BRICS vs. Washington Consensus?
What did the Washington Consensus look like in practice? And how have the
BRICS appropriated, adopted, adapted or abandoned specific aspects of this transnational policy paradigm? What does this mean for the future of global economic order? Cornel Ban and Mark Blyth have organized an interesting special edition addressing these quesitons in the Review of International Political Economy.
The authors point out that although the BRICS "went through their impressive growth spurts in an international context dominated by neoliberal economic ideas and narratives about the dos and don’ts of development, they nevertheless reclaimed the role of the state in development far beyond the limits of the Washington Consensus framework."
The BRICS' relationship with the Washington Consensus ocurred, over the past decade, in an international political and economic environment largely deprived of the Bretton Woods’ main tool of this transnational policy paradigm: international policy conditionality. While several BRICS have vivid memories of being subjected to policy conditionalities, their recent rise has been marked by their capacity to evade such rules and act independently - and a lot of domestic political pressure to do things differently.
The result, the authors make clear, was a proliferation of institutional and ideational hybrids that bore the imprint of distinctive ‘edits’ of the original Washington Consensus to make them compatible with the domestic context. Yet they righty conclude that none of these modifications amount to a "countermodel" or an attempt to undermine global economic order.
India and Brazil, for example, institutionalized a hybrid form of economic governance that lies between the Washington Consensus policy paradigm and domestic institutional imperatives. While China exhibits several forms of state intervention in the economy that give Chinese capitalism a distinctly non-Washington Consensus flavor, these local adaptations do not necessarily amount to the antithesis of, or an alternative to, the Washington Consensus. It makes therefore little sense to speak of a coherent Beijing Consensus that can challenge the notions embodied in the Washington Consensus. This is particularly important for policy makers across the developing world who seek to copy the Chinese model in the hope of discarding the Washington Consensus entirely.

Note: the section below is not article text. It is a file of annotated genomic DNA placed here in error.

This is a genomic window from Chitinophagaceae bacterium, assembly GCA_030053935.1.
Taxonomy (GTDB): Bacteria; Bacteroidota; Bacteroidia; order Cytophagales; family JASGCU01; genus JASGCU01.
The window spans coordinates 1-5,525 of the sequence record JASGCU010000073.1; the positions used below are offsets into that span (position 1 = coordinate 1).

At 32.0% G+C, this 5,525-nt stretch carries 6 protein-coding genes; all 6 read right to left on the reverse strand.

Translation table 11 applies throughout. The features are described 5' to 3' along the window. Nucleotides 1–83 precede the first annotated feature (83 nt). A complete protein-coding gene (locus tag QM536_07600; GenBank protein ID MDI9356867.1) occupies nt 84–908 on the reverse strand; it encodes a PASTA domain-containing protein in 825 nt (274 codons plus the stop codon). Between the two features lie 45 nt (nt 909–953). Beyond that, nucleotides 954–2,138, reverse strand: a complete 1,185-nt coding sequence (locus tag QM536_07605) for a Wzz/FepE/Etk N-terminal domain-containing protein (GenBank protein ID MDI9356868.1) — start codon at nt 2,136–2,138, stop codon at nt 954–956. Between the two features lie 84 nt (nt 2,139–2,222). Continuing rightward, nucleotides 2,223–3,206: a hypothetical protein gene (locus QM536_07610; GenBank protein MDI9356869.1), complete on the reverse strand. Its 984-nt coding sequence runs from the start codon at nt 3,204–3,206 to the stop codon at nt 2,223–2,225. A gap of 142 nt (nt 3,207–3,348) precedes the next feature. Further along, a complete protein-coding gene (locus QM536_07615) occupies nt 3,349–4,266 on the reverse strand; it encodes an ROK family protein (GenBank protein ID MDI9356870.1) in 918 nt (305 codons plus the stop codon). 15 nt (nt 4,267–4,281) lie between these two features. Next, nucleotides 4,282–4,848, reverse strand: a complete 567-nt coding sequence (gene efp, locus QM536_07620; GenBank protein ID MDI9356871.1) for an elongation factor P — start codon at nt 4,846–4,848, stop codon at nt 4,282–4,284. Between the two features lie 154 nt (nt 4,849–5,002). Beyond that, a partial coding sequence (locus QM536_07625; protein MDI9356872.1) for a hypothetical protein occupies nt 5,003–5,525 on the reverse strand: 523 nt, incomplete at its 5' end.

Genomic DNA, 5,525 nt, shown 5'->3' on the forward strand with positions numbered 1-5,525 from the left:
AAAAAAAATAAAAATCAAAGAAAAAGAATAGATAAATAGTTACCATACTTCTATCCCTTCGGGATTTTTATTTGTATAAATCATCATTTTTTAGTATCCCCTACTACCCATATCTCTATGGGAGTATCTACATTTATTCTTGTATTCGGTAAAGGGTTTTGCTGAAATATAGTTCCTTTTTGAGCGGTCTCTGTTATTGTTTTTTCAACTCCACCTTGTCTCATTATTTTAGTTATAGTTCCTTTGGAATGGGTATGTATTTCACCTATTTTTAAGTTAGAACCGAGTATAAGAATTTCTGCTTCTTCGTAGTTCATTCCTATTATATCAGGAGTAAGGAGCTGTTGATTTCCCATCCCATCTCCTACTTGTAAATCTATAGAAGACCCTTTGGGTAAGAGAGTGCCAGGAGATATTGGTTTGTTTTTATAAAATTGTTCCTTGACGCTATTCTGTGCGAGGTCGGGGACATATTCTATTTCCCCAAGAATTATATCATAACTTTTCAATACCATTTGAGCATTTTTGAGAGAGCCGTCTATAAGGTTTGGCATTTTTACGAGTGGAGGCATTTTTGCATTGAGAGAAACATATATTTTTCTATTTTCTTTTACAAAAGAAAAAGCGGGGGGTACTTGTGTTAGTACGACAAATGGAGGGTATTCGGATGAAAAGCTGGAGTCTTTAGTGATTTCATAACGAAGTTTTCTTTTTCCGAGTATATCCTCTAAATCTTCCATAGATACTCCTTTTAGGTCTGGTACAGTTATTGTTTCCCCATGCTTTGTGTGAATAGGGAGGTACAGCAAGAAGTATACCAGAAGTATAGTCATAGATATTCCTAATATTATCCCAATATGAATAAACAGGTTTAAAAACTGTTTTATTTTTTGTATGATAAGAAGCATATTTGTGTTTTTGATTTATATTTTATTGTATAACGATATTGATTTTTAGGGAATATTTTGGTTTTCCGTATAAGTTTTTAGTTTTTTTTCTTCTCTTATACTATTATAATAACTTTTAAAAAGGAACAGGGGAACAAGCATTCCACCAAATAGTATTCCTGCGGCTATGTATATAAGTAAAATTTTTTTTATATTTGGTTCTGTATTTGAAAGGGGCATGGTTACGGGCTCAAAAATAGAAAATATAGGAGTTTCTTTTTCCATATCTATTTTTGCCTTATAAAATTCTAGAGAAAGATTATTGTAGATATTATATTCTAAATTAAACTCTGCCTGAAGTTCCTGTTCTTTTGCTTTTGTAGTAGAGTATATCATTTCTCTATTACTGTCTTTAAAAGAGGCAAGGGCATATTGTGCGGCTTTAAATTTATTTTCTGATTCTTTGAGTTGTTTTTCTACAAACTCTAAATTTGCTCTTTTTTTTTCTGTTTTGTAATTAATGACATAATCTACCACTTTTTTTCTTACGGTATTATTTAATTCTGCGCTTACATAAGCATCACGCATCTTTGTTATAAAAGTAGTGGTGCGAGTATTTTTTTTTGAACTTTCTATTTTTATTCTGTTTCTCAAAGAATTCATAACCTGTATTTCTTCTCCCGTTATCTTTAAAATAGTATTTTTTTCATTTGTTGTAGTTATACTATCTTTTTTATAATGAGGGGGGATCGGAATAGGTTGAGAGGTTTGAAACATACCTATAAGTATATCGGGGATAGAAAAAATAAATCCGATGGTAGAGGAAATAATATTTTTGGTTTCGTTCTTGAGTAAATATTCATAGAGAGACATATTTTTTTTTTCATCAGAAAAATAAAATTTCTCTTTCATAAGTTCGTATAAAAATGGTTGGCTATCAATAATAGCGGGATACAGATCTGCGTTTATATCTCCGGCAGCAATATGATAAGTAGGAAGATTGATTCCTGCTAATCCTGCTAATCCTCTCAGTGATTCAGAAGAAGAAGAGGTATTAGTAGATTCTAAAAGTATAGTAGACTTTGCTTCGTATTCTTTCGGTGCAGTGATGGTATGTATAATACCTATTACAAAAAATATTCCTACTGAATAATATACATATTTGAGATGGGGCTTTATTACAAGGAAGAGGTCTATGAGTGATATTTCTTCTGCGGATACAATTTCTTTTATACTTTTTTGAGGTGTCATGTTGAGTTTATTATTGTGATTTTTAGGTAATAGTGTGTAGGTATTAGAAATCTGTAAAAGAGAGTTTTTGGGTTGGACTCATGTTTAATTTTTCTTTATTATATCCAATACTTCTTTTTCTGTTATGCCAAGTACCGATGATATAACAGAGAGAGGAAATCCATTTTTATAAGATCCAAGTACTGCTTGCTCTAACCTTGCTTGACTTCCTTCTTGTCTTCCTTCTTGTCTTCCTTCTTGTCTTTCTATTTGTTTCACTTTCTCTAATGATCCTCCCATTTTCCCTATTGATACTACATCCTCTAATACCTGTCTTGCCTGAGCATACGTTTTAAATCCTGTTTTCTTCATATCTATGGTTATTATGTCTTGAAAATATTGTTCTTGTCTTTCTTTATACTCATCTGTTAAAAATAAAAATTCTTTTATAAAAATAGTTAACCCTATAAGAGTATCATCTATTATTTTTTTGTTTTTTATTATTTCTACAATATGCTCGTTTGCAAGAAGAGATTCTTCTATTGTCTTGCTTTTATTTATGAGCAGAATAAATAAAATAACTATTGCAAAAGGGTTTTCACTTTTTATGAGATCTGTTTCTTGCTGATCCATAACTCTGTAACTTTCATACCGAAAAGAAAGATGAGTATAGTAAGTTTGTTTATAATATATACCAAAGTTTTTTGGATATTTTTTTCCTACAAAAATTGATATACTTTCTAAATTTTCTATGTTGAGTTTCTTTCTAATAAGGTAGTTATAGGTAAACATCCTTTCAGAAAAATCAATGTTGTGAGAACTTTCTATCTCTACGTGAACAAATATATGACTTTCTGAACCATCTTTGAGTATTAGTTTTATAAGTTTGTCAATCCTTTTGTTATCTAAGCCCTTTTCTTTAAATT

I have argued before that "the creation of the BRICS Development Bank may be seen as the beginning of a BRICS Consensus - symbolized by the pursuit of a state-led economic growth strategy sustained by strong development banks." This special edition puts that sweeping assessment into question. Rather than rejecting the Washington Consensus, the BRICS seem to have transformed it.
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